Monday marks three weeks since a deadly EF-5 tornado swept through Moore, and the city's mayor tells News 9 a lot of progress has been made in that time.
Twenty-three thousand tons of debris have been picked up across the city so far. Many homes have already been bull-dozed.
Piles of trash used to be everywhere, and now, heaps of debris line curbs in many Moore neighborhood. The owners of home just off Telephone Road had to make the very difficult decision like many will, to soon have their home bull-dozed.
Bill and Andrea Campbell have called this home since 1977, and come Monday morning, what's left of it will be gone.
"It's difficult because the house, you know having built it, and raised families here and all of that, the house itself became a member of the family. It was a home not just a building," said Bill.
Like the Campbell family, many Moore residents are still in recovery mode weeks after the deadly EF-5 tornado tore through the city. The resource center set up at Westmoore High School still sees hundreds of victims in need daily.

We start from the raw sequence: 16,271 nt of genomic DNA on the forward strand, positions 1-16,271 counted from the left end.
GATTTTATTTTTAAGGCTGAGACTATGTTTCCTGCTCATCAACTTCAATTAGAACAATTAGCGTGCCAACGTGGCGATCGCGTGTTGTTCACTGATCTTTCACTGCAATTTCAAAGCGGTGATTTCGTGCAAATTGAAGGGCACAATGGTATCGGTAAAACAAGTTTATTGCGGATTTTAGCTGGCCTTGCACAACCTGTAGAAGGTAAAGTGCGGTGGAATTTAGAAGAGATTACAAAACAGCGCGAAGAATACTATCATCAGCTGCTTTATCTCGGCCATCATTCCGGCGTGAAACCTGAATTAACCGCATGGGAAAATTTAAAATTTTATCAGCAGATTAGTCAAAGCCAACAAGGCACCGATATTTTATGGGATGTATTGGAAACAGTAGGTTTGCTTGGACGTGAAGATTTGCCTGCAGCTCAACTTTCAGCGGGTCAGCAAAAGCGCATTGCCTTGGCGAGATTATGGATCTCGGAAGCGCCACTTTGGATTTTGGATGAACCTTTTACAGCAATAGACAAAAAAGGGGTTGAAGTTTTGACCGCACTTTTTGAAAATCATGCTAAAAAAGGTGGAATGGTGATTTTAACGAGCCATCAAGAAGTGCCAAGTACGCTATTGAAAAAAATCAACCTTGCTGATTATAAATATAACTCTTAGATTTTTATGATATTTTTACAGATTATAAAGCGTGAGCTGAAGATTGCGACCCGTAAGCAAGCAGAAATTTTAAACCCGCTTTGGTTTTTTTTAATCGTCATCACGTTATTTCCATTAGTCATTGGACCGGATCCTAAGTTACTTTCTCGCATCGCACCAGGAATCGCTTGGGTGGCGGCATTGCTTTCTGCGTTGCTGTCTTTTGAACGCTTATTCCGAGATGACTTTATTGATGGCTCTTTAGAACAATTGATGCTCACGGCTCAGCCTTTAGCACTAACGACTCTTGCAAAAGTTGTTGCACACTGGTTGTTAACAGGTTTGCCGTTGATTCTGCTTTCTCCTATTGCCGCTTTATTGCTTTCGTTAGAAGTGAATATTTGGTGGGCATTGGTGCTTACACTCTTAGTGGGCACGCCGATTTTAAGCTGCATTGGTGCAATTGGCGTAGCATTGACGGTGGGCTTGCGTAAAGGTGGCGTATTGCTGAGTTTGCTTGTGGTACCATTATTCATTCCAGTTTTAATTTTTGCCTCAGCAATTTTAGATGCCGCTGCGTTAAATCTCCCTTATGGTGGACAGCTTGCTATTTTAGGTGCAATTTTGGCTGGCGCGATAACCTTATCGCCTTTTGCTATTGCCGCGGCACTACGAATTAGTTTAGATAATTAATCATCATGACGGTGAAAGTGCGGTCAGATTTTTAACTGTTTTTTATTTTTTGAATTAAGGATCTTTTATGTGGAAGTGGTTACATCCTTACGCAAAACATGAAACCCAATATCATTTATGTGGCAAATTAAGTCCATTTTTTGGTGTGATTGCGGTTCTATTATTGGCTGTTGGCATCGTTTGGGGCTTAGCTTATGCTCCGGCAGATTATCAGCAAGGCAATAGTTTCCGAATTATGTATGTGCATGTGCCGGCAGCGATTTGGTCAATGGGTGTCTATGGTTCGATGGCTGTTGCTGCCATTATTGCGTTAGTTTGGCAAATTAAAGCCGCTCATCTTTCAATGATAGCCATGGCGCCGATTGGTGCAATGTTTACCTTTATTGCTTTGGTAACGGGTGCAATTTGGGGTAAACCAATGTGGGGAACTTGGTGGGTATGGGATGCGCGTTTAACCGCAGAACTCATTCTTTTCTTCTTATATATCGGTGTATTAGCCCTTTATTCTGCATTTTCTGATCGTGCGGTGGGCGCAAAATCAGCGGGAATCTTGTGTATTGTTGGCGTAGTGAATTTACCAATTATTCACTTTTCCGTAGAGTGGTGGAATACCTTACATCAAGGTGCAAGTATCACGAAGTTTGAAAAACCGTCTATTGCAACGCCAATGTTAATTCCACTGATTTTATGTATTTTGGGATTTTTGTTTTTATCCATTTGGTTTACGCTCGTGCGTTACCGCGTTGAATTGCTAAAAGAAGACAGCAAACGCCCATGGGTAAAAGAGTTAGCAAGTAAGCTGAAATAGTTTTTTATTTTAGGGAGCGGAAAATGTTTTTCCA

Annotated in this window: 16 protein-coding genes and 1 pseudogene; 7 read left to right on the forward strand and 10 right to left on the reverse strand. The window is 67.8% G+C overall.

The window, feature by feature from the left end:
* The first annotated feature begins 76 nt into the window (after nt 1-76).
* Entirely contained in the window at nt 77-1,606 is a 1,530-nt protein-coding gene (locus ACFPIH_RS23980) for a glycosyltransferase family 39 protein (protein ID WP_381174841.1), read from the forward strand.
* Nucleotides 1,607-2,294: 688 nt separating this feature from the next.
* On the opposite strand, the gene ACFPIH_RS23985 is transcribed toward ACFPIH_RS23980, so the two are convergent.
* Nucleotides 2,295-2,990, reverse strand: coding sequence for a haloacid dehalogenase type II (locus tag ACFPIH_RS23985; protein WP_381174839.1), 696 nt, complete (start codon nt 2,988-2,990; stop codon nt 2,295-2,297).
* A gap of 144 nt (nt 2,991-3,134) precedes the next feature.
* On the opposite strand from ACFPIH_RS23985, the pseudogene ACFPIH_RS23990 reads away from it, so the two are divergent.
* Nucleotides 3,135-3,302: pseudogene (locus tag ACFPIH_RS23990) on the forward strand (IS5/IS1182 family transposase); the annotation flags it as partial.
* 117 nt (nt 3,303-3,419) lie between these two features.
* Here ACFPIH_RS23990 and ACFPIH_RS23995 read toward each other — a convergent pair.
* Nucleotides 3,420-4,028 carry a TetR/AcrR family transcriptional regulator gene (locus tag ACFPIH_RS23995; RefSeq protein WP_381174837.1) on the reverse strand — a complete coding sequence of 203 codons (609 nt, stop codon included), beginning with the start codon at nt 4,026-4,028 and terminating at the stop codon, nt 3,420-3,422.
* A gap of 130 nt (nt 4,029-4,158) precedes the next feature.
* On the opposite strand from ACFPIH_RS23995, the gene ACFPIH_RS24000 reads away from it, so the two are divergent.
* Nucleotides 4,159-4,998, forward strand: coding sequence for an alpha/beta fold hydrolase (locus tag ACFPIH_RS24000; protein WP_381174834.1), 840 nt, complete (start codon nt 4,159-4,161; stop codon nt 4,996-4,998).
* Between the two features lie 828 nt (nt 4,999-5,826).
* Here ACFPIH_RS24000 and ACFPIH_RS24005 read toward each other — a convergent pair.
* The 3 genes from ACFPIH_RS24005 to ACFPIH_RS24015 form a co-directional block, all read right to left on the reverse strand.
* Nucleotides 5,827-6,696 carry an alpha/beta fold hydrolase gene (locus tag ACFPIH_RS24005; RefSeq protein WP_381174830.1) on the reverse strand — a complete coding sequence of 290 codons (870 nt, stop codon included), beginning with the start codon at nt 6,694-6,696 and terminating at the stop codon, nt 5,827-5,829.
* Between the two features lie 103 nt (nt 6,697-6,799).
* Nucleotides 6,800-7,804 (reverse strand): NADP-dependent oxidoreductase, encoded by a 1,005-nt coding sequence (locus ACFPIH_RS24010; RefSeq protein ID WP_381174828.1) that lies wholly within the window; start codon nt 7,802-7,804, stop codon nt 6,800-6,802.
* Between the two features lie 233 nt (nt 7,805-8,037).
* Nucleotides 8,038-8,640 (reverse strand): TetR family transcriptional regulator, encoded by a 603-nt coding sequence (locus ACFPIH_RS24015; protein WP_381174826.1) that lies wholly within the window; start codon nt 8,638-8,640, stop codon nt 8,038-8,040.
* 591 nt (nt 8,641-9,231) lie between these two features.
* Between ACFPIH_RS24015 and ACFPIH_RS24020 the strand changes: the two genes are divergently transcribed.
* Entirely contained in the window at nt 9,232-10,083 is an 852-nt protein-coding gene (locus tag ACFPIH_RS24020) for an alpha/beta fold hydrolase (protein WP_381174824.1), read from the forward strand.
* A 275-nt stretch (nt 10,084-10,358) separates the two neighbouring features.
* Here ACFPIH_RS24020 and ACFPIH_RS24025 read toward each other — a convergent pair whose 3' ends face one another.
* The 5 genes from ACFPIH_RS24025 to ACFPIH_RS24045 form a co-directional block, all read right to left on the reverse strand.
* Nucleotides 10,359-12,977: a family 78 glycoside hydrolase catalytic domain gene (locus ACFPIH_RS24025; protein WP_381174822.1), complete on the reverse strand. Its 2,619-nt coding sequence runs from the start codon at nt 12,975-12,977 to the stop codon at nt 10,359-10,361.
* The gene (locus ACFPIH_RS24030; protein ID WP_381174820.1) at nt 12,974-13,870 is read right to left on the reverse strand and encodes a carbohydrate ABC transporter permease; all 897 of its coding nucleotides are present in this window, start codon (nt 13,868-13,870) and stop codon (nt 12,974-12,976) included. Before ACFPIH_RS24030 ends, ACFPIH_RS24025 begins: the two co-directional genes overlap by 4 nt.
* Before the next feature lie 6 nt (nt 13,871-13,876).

"They had Plan A. They had savings. But it's two weeks, three weeks down the line, and that plan is running out," said Red Cross case worker, Danielle Hardre.
Though neighborhoods are ghost towns, the Moore Mayor anticipates most homes will be rebuilt in two years.
"It's still devastating. If you look at it you know people are still going through their stuff," said Mayor Glenn Lewis. "People still have jobs here. They're still going to want to live here. The schools are great, and I think it's going to continue to boom even though we had this."
"There's a lot of work still left to be done, but we're talking as I said when people say 'How's it going?' well you know one foot in front of the other, and that's pretty much how you have to do it," said Bill.
The Campbell family already has another place to stay. The mayor says more trucks will continue to sweep through neighborhoods to get all the remaining debris picked up.